- Author(s): Hervé Mignotte, Isabelle Treilleux, Catherine Chassagne-Clément, Caroline Bem, Roberto Lopez, Xavier Martin, Alain Brémond
, Département de chirurgie carcinologique, Centre Léon-Bérard, 28, rue Laennec, 69373 Lyon Cedex 08.
- Key words: breast cancer, sentinel node, axillary lymph node dissection.
- Page(s) : 600-3
- Published in: 2000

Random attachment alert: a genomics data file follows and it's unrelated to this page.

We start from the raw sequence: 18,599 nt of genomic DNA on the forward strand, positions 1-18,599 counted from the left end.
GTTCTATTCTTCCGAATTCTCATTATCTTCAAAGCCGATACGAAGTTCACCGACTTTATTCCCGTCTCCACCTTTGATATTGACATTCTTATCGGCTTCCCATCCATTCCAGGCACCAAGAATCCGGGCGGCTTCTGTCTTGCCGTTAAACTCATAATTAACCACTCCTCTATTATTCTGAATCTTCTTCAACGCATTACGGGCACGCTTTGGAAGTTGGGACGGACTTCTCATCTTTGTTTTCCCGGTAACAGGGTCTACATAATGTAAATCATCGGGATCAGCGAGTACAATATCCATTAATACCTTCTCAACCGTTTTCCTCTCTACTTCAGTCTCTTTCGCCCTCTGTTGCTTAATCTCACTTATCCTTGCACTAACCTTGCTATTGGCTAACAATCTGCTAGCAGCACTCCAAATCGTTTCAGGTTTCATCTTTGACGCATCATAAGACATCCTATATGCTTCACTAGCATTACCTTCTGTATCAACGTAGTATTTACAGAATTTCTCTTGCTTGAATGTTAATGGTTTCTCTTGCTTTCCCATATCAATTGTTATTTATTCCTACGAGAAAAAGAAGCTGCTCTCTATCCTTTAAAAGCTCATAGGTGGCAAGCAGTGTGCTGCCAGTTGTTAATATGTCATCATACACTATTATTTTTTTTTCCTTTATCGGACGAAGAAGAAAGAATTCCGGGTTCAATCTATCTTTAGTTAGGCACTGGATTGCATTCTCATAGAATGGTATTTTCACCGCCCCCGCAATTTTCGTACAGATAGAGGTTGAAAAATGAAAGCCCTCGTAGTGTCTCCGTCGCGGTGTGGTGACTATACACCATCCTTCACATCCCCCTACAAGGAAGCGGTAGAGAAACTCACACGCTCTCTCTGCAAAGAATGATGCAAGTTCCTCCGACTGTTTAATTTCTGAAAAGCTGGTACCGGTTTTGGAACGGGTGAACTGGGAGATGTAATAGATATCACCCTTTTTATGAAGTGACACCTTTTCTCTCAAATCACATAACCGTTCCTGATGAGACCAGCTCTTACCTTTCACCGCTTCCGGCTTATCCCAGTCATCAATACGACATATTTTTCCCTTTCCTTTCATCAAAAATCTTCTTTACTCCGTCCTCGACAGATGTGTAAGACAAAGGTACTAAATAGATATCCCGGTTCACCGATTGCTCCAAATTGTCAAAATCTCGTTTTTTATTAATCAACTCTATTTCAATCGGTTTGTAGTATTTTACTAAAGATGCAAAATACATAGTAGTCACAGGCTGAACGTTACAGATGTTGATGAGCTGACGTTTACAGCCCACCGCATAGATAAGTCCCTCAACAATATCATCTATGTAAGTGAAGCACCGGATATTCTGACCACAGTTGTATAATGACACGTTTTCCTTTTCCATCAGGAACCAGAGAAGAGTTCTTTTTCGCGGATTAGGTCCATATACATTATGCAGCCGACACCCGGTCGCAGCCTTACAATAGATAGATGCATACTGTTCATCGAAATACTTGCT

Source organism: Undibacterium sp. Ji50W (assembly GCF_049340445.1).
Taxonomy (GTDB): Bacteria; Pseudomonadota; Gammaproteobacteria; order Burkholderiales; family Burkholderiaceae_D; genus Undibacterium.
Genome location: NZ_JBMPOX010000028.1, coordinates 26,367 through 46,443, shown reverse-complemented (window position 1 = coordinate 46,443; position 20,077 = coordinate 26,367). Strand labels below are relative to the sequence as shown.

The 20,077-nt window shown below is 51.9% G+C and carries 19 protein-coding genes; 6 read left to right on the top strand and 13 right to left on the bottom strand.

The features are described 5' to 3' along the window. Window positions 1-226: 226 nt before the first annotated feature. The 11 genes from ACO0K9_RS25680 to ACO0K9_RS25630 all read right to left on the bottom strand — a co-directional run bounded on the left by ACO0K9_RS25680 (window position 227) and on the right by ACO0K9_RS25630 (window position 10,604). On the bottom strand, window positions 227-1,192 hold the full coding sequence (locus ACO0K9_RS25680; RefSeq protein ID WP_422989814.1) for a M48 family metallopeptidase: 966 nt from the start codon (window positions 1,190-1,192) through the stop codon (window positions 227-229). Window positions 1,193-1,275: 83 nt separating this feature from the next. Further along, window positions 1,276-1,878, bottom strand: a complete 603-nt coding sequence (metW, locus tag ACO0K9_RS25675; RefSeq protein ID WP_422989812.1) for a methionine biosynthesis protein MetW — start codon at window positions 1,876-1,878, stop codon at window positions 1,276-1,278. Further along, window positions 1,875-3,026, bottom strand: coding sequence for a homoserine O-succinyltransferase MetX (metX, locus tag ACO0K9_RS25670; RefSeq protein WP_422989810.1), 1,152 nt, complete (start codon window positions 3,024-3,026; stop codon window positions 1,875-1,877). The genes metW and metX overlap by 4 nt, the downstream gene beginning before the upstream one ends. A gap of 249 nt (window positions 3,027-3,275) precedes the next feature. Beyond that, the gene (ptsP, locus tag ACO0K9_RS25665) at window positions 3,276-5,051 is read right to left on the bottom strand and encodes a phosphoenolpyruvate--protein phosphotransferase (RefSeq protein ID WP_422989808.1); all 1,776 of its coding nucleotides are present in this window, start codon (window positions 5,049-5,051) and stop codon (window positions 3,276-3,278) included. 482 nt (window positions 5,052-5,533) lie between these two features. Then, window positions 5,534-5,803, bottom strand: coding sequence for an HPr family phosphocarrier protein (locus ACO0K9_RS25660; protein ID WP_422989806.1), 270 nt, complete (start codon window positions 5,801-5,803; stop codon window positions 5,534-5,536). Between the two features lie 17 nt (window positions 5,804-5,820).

Most teams working on sentinel node biopsy in the treatment of breast cancer inject either radioactive colloid or vital blue dye around the primary tumour. Many anatomical studies and lymphoscintigraphical studies, some very old, have shown that the lymphatic drainage of the breast is collected first in the periareolar plexus of Sappey, then routed to the axilla in 95% of cases, via one or two primary collectors. In a series of 94 breast cancers measuring less than 3 cm, with any palpable axillary lymph node, 2 ml of patent blue was injected intradermally around the areola, at the two meridians around the tumor. The sentinel node was identified in 89 cases (94,7%), regardless of the location of the primary tumor. All the sentinel nodes were located in the lower axilla. An average of 1.6 nodes were found per patient. In 41 cases, axillary lymph node dissection was performed either immediately (5 technical failures, 9 positive frozen section) or delayed only if the sentinel node was positive, either on standard H&E staining or on immunohistochemistry (27 cases). Thus, axillary lymph node dissection was not performed in 48 patients (55%). In positive node patient, the sentinel node was the only positive lymph node in 20 patients (55%). For 5 positive node patients, axillary lymph node dissection was not performed: poor vital status (2 micro-metastatic nodes) or by decision of patient (3 IHC positive nodes). With this periareolar injection procedure, the rate of detection is highly satisfactory and is comparable to that usually published with peritumoral injection. This procedure seems appropriate in all cases, regardless of the topography, the size or the multifocality of breast cancer.